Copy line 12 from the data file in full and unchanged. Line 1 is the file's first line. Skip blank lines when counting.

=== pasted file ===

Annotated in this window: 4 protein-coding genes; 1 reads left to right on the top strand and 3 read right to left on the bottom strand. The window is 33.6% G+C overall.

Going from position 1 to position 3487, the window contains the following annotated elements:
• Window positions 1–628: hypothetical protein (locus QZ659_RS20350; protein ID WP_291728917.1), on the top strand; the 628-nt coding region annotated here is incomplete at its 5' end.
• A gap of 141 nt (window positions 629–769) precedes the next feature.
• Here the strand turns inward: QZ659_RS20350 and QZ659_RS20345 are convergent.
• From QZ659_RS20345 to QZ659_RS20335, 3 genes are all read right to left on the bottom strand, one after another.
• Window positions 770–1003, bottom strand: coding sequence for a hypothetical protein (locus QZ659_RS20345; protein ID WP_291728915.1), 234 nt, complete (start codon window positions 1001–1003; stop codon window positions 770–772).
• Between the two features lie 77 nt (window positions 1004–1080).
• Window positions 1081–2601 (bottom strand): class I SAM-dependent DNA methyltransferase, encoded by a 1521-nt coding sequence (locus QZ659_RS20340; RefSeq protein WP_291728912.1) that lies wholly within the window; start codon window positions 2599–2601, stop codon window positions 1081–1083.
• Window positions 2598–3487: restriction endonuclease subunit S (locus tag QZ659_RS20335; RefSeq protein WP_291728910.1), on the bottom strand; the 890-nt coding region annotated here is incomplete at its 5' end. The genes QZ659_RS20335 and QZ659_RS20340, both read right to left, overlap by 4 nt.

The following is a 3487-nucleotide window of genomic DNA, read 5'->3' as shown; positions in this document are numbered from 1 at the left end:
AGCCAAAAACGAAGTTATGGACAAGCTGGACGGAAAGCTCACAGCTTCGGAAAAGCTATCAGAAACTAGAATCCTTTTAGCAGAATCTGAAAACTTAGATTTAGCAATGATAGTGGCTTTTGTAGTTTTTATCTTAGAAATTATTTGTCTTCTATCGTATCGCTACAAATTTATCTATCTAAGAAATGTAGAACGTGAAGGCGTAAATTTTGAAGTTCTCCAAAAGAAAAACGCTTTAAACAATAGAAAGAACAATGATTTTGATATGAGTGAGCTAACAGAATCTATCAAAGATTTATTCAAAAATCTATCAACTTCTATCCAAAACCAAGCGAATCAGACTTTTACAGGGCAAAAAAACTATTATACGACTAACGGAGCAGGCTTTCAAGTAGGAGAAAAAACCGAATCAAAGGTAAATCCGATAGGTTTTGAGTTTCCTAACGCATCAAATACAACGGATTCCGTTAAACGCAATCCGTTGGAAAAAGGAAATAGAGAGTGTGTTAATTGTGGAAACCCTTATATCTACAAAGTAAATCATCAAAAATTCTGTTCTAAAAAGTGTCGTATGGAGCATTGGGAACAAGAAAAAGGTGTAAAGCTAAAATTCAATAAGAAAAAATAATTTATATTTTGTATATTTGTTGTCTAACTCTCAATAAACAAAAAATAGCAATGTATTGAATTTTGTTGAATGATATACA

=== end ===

AGCCAAAAACGAAGTTATGGACAAGCTGGACGGAAAGCTCACAGCTTCGGAAAAGCTATCAGAAACTAGAATCCTTTTAGCAGAATCTGAAAACTTAGATTTAGCAATGATAGTGGCTTTTGTAGTTTTTATCTTAGAAATTATTTGTCTTCTATCGTATCGCTACAAATTTATCTATCTAAGAAATGTAGAACGTGAAGGCGTAAATTTTGAAGTTCTCCAAAAGAAAAACGCTTTAAACAATAGAAAGAACAATGATTTTGATATGAGTGAGCTAACAGAATCTATCAAAGATTTATTCAAAAATCTATCAACTTCTATCCAAAACCAAGCGAATCAGACTTTTACAGGGCAAAAAAACTATTATACGACTAACGGAGCAGGCTTTCAAGTAGGAGAAAAAACCGAATCAAAGGTAAATCCGATAGGTTTTGAGTTTCCTAACGCATCAAATACAACGGATTCCGTTAAACGCAATCCGTTGGAAAAAGGAAATAGAGAGTGTGTTAATTGTGGAAACCCTTATATCTACAAAGTAAATCATCAAAAATTCTGTTCTAAAAAGTGTCGTATGGAGCATTGGGAACAAGAAAAAGGTGTAAAGCTAAAATTCAATAAGAAAAAATAATTTATATTTTGTATATTTGTTGTCTAACTCTCAATAAACAAAAAATAGCAATGTATTGAATTTTGTTGAATGATATACA